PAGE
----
Roughly 20 residents spoke their piece at the meeting, fervently explaining that getting rid of the grass would ruin their beloved dog park.
The committee, made up of representatives from Danville and Alamo to oversee operations at Hap Magee Ranch Park, held the meeting because it's been difficult to maintain the grassy area at the Canine Corral.
"The conclusion we're starting to draw is we're doing the best we can, but almost no matter what we do come August it's going to be worn out," said committee chairman Kevin Donovan.
The dog park is closed from Dec. 1 to March 1, during which time the town has tried both reseeding and replacing the lawn. But either way by late summer/early fall the grass completely goes away.
"The question we've always had is: Is there a better way of doing it?" said Donovan.
Danville town staff suggested using decomposed granite, but residents said it's dusty, dirty, smells bad, gets stuck in dogs' paws and hurts the dogs' feet to walk on.
"I won't come here," said one fuming woman. "This isn't what my dog wants."
Unfortunately the deterioration of the grass is only expected to worsen given the water rationing that was recently mandated due to drought conditions.
The park uses irrigated water and is therefore required by East Bay Municipal Utility District to cut back use by 30 percent, explained Jed Johnson, maintenance services manager for the Town of Danville. This means the lawn can't be watered two days in a row or more than three times per week.
Most residents said they understand the problem, but none of them warmed to the idea of replacing the grass.
"What makes this park special, obviously, is having the grass area," one man said. "I think it'd be a shame ... to now kind of go backwards and make it the same as other places."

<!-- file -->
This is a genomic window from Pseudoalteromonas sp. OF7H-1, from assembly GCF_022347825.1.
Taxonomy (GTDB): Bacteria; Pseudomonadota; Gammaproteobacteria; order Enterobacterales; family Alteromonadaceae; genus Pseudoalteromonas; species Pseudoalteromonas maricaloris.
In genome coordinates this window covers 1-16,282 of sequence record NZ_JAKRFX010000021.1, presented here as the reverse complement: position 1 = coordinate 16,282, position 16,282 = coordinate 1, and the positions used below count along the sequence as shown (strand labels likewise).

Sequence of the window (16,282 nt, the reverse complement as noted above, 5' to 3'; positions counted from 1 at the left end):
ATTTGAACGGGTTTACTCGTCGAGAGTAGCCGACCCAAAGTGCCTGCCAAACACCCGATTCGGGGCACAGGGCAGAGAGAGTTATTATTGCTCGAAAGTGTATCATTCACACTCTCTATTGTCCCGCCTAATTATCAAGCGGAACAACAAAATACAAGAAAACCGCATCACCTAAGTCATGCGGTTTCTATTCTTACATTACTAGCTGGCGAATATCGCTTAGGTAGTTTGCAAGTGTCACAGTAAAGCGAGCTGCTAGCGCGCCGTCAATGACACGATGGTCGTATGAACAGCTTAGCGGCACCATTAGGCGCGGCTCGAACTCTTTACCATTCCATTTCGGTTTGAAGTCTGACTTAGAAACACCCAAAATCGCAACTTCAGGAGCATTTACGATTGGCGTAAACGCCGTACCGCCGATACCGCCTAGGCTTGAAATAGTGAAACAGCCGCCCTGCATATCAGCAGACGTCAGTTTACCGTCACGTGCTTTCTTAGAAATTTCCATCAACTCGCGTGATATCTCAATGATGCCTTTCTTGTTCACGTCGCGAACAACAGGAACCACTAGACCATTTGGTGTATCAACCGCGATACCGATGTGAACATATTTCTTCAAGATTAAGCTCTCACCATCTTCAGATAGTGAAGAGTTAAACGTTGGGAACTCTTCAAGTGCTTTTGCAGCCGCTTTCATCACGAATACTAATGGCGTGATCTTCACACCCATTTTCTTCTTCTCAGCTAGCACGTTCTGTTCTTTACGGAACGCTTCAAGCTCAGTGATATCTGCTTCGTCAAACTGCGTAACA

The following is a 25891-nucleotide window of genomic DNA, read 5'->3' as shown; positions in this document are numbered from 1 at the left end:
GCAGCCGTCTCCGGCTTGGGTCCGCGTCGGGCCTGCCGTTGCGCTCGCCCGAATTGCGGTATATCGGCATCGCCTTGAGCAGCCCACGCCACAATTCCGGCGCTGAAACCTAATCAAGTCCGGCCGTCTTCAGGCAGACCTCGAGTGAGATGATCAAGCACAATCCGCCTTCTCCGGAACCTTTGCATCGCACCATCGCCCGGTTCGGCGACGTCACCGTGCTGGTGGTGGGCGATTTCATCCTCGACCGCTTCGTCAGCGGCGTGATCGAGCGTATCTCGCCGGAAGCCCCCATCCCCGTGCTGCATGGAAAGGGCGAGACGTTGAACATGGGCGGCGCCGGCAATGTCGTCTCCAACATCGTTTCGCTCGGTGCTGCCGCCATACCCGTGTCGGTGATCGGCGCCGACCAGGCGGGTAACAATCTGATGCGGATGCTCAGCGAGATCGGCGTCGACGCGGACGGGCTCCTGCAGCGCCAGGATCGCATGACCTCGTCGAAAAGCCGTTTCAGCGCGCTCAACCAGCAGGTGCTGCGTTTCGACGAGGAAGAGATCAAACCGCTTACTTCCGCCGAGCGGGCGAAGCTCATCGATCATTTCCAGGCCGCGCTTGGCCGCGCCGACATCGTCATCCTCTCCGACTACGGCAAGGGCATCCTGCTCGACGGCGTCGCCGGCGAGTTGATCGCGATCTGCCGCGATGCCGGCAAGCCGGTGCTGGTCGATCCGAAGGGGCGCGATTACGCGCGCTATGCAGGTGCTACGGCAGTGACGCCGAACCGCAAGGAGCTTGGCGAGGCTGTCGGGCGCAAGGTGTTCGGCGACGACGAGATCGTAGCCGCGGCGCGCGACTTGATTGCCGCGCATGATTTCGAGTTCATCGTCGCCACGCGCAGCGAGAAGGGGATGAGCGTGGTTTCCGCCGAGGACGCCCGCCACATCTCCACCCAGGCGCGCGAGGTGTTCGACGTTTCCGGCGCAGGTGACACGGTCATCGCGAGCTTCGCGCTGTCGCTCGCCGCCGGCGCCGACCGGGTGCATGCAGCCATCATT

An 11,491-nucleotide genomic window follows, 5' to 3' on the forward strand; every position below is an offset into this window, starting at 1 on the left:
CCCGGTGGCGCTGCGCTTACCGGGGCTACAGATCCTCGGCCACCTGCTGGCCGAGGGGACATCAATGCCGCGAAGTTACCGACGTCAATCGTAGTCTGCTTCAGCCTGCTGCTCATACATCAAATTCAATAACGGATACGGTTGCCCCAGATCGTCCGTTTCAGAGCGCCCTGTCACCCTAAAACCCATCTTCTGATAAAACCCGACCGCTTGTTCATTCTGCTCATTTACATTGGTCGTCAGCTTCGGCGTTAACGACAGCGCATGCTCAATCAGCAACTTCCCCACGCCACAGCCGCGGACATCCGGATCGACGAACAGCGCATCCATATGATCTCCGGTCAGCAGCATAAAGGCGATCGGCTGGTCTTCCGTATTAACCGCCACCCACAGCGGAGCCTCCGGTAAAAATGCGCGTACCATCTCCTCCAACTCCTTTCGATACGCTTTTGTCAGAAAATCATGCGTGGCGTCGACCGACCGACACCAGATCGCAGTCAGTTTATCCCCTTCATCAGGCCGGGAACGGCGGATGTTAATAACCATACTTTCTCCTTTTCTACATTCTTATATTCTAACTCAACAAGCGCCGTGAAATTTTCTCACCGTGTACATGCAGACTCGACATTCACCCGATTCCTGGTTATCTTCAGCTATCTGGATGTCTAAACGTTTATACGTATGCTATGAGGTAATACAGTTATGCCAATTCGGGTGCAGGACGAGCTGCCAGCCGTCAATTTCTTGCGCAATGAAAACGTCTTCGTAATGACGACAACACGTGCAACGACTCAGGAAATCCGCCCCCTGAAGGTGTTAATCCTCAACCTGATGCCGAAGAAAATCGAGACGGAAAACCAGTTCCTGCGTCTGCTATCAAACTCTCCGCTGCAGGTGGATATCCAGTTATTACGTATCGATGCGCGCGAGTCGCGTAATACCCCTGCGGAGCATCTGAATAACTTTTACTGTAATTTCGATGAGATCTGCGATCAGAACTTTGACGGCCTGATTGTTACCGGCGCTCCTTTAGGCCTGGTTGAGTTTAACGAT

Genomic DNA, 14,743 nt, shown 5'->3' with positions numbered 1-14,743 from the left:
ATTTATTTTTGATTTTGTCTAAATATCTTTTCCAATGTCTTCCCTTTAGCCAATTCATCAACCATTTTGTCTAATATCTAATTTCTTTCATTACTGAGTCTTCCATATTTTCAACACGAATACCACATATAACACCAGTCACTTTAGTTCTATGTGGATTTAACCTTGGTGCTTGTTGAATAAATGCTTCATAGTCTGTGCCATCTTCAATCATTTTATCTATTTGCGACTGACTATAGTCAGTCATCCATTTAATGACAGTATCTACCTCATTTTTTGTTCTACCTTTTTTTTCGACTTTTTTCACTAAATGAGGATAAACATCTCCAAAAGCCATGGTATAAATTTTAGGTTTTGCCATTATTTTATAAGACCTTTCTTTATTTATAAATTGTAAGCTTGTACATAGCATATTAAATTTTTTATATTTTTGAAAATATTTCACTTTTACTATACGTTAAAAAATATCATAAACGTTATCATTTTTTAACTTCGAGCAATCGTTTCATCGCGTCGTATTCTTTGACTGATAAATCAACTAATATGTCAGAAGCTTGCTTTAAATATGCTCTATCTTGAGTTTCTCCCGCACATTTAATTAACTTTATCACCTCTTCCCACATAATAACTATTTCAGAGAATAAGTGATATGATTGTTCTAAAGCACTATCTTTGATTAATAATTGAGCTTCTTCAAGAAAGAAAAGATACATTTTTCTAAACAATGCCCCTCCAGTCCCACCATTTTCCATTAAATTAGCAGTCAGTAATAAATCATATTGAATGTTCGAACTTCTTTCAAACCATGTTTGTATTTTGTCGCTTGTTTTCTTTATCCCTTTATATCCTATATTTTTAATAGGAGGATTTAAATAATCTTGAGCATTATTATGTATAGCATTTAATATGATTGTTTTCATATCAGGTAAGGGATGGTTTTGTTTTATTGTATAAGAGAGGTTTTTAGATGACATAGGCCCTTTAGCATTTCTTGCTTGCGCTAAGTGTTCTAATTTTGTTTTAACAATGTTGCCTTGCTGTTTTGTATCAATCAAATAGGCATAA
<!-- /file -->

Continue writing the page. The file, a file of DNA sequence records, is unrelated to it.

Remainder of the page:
Another resident and Danville business owner presented the committee with a petition of 200 signatures from people hoping to keep the grass. She suggested that town staff research different varietals of grass that perhaps need less water or care.
But Johnson said the town has already done this, and none has worked.
"We're in our fifth attempt at a different type of grass," he said. "Unfortunately, as you can see ... it's not doing well."
One woman brought samples of astro turf to the meeting and distributed them to the attendees. The astro turf received mixed reactions.
"There's nothing like having the dogs play in natural grass," said an Alamo resident.
Many people offered to do something to help save the grass. They offered to donate money and some said they'd be willing to pay a maintenance fee. The possibility of setting up a nonprofit organization to raise funds was even suggested.
Reseeding the grass costs from $7,000 to $10,000, said Johnson. Replacing the grass is quicker, but more expensive, costing roughly $18,000.
Donovan said the problem isn't that the town doesn't have the money to maintain the grass, though. Rather, they're concerned about the water shortage and worried that residents are unhappy the park must close for three months out of the year.
But the residents who spoke at the meeting said they didn't mind the park closing for maintenance if it meant having a beautiful and special space for the other nine months.
One by one, residents praised the Canine Corral as more than a place to walk your dog, but a community treasure. People socialize with each other while their dogs run around and play, they said. They make friends.
"One thing's certainly overwhelming and that's the sense of community that I've heard from all of you," said committee member Bill Lombardi after each resident had had a chance to speak.
After the meeting Donovan said the general sentiment of the public seemed to be that even a worn down grass field would be better than some of the alternatives.
He said the committee would take some time to explore alternative solutions and likely hold another public forum in six months.